“I find it fascinating that most people plan their vacation with better care than they do their lives. Perhaps that is because escape is easier than change.” — Jim Rohn

What has this quotation got to do with hospitality? Let me share two stories.

My friend Wani and I were sitting together and shooting the breeze at the park one evening last week. He is semi invalid and has to be assisted to walk and do most things that one has to do be active. He suddenly made a comment to me that freshly cut mutton was Rs.200 per Kg. I pleaded ignorance as I am a vegetarian and had not bought mutton for a very long time even for my son who is a non vegetarian. In any case, I asked him why he suddenly raised this topic and he told me about the problem that he was facing.

Like me, Wani’s wife Vimu is a vegetarian but cooks meat etc for the rest of the family. She however dislikes visiting the butcher to buy. Since Wani is incapacitated, she has to depend on her son to procure the meat and he is normally busy with his own affairs. She is also getting on in years and suffers from arthritis of the knees.

Wani’s immediate neighbor and his family were on a motoring vacation and were expected the next day, late in the evening. Before they had left on vacation, Wani had promised them to keep food ready for them when they arrived so that they would not have to cook after the long drive. So far, so good. Wani therefore wanted to get some mutton to prepare some interesting fare as the neighbors were all non vegetarians. I could not resist the temptation to tease him and simply said that you could very well give them some simple vegetarian food as they are likely to be tired and would want something light before going off to bed. Wani went ballistic and suggested that it would not be keeping with our tradition of hospitality to feed them vegetarian food knowing that they were non vegetarians.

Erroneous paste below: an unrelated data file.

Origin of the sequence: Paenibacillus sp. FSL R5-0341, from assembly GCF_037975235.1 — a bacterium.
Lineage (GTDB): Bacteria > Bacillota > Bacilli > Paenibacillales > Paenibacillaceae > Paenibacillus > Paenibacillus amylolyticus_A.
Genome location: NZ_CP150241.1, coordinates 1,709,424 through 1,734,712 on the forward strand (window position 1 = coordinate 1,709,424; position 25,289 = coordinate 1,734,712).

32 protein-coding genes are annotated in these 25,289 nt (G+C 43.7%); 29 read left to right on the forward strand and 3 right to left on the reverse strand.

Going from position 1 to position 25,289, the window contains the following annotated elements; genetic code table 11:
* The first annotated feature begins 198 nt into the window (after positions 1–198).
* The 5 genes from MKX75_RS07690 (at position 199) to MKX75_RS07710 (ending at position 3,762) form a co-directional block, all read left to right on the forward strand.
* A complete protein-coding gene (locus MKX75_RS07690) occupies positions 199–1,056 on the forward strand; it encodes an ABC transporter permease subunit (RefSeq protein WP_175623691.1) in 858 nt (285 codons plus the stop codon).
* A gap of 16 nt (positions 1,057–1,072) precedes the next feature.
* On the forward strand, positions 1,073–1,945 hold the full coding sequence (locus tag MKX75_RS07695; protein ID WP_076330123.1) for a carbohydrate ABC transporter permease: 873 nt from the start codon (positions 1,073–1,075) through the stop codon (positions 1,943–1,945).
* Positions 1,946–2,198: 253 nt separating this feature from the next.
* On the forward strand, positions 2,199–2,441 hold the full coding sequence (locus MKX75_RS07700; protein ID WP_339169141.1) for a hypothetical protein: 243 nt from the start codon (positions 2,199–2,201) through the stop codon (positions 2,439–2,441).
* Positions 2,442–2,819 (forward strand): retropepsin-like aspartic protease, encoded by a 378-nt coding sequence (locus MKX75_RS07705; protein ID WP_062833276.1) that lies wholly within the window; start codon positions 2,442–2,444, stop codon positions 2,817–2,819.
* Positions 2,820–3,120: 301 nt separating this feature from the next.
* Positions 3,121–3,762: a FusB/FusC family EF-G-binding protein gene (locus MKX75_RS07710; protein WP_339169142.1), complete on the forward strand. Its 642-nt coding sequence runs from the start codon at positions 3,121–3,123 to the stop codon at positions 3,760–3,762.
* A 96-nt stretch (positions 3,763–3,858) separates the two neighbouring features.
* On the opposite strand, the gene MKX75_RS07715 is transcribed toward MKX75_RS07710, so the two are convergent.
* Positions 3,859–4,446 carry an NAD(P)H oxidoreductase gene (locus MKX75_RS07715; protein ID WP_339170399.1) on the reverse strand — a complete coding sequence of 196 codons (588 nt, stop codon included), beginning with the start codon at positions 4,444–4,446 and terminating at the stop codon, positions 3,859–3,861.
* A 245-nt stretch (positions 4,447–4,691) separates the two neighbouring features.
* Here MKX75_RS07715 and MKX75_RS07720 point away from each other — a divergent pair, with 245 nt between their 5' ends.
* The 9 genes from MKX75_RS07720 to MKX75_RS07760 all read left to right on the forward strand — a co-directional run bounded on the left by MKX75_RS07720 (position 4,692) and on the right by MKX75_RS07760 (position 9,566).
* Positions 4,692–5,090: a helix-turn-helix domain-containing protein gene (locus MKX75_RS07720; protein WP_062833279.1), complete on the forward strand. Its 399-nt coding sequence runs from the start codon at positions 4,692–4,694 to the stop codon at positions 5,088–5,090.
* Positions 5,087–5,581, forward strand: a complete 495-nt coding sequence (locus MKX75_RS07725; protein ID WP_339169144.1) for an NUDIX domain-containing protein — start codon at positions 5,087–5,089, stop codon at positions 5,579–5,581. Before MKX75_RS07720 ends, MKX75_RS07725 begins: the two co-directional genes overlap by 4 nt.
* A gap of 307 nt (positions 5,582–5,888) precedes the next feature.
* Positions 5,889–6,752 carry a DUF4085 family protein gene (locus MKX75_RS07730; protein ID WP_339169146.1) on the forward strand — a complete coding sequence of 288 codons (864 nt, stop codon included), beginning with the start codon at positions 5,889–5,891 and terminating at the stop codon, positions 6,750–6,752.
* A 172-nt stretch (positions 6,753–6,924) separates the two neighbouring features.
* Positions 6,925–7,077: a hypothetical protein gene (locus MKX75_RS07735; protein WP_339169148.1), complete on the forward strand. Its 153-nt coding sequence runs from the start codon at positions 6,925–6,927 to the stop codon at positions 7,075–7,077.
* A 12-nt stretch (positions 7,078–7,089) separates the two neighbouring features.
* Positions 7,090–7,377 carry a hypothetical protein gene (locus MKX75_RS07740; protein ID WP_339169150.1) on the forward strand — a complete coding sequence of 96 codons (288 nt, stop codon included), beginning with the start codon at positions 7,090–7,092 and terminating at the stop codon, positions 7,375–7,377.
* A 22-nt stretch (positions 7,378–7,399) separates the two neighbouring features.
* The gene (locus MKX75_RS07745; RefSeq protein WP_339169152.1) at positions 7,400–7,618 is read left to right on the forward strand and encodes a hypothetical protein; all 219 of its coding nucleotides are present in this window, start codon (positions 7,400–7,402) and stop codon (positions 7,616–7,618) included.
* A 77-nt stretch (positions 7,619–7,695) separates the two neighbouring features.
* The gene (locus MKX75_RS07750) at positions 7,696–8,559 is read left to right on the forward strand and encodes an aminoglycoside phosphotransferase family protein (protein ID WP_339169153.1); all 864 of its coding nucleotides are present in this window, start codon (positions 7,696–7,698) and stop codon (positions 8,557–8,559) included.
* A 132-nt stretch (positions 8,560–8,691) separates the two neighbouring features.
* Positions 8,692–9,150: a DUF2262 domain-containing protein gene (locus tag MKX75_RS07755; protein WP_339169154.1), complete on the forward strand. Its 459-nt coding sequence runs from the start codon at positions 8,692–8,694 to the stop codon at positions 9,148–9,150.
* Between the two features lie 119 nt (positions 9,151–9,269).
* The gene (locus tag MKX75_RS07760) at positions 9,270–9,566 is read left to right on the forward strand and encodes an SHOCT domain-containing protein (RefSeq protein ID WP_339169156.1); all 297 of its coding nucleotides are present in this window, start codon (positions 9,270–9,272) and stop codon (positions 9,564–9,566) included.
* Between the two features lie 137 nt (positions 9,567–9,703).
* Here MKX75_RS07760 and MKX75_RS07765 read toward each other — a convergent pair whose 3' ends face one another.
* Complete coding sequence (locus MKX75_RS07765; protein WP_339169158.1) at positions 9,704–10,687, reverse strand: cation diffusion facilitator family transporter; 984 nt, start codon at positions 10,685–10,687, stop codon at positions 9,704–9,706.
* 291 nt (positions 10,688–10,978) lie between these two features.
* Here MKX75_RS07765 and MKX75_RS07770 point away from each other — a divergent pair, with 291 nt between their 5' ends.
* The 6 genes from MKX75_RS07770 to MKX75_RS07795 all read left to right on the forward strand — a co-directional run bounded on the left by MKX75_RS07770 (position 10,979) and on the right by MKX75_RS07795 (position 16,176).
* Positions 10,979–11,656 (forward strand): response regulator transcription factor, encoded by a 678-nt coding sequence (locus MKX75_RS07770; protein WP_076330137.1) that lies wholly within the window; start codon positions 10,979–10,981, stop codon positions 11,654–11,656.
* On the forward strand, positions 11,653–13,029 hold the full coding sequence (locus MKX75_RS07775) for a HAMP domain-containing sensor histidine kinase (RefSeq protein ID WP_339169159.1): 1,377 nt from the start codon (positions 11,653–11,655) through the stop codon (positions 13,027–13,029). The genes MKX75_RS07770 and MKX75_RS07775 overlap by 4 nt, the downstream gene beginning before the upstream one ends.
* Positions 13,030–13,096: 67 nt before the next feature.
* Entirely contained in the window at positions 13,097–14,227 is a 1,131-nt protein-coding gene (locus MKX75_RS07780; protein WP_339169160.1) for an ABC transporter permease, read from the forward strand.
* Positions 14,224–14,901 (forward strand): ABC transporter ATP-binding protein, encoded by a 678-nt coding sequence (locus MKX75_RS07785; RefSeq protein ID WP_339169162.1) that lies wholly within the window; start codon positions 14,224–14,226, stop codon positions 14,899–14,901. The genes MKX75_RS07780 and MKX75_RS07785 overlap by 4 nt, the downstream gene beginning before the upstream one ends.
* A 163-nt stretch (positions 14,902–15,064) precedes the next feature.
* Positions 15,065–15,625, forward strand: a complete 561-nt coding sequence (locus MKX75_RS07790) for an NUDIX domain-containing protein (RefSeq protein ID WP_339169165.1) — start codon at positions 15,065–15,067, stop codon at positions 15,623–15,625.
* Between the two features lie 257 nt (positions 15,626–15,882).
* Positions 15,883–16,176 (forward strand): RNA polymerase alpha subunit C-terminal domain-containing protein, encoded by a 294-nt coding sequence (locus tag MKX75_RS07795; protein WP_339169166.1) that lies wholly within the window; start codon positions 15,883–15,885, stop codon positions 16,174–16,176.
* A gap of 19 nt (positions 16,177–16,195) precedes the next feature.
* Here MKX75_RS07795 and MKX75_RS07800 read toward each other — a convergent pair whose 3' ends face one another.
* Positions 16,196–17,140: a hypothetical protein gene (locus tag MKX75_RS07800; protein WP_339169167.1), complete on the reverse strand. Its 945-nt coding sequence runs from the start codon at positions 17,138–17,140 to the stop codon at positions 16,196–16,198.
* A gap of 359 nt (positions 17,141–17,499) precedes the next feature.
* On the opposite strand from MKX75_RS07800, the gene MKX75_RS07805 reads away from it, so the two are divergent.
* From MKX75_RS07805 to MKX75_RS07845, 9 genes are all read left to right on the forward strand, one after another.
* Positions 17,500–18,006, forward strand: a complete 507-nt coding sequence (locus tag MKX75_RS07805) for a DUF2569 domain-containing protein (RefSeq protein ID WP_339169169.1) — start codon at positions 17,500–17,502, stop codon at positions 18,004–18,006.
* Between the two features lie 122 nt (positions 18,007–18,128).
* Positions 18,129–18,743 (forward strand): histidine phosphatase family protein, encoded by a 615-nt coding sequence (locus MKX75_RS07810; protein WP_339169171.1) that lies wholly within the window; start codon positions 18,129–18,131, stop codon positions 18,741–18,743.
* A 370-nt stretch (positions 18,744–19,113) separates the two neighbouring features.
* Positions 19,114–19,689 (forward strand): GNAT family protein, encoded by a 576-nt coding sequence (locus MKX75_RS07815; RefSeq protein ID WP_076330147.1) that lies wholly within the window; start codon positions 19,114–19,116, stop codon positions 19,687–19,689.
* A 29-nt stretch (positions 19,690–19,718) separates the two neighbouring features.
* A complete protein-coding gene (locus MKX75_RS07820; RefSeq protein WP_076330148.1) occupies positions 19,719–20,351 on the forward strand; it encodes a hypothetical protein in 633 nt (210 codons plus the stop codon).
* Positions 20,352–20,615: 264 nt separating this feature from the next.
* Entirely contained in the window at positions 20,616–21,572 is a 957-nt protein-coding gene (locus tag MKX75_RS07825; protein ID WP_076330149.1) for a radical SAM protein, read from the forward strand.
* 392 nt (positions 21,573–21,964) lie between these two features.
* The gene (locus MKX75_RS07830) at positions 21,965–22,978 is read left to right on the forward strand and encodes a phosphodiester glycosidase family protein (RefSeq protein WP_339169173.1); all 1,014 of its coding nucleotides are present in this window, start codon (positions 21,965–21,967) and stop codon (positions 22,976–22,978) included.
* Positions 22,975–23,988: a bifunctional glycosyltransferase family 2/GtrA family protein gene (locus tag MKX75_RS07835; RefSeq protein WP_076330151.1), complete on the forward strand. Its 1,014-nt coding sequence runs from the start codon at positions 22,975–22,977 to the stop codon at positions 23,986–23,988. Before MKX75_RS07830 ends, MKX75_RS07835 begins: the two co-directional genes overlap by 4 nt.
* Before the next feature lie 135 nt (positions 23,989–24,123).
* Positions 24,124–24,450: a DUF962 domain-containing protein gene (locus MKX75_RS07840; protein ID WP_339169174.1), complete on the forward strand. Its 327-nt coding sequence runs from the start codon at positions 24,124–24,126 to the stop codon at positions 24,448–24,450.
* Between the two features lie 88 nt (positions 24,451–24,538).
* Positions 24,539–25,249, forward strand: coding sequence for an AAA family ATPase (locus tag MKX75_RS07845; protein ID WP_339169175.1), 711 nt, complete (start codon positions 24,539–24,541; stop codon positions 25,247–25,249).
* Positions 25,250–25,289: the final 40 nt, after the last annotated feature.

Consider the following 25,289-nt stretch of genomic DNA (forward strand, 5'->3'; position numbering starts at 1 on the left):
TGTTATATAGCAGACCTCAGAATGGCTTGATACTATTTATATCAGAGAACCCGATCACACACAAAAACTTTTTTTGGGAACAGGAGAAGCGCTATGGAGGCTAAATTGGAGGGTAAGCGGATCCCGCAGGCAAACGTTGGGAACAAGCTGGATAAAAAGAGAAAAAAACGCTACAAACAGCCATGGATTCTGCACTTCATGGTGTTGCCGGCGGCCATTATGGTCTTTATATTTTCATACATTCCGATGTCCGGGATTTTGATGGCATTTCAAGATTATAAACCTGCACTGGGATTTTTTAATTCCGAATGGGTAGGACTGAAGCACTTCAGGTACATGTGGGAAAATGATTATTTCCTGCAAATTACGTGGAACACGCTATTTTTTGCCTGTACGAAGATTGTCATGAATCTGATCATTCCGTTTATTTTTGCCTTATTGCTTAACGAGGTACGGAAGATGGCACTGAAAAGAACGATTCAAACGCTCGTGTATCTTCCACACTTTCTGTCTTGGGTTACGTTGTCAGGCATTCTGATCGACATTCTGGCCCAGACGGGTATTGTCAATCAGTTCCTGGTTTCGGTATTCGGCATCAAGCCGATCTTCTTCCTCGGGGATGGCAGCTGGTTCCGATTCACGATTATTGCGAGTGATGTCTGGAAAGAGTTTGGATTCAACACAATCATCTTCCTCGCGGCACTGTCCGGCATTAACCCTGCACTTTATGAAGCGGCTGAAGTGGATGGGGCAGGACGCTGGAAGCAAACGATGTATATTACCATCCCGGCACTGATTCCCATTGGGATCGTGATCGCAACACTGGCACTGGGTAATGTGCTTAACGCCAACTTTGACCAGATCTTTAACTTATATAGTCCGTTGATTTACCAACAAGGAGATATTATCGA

I had a moment of clarity and realized that what must have happened was that when Wani invited them for the dinner, he must have, in his usual expansive style informed them that he would keep some delicious mutton dish. When I confronted him with his insight, he confessed that this was indeed the case and now he could not very well give them some simple fare! I still suggested that if it was a problem procuring the mutton and his wife did not have the inspiration to cook it even if it was procured, to simplify matters and prepare some simple food. Knowing his neighbors too, I suggested that they would not really mind. Wani went into a sulk and went back to his theme that it would not be good hospitality to do so.

In the event, mutton was procured, albeit at considerable difficulty to Vimu, cooked and everyone had a wonderful time but, I wondered whether this was indeed the right kind of hospitality.

The other story is about our family friend Phil from Georgia who frequently comments on my posts. He was visiting India and was planning to spend a day and a night with us. Since the arrival of my father, the guest bed room has been converted to a regular bed room, and we had explained to Phil about this. Phil was quite happy to share our son’s bed room. Phil also was quite happy to have what was on the dining table and did not make any demands on us to prepare something special for him. We had a great time with him being with us and wished that he had had more time to spend with us than he did.

Here are two instances of different approaches to hospitality. I believe that the guest has a responsibility to adapt and accommodate the host’s limitations and the host must be clear in what he can offer and what he cannot and must be willing to convey this to the guest.

Can we not plan our lives in a realistic and practical manner?

What do you think? Was Wani’s style right or ours?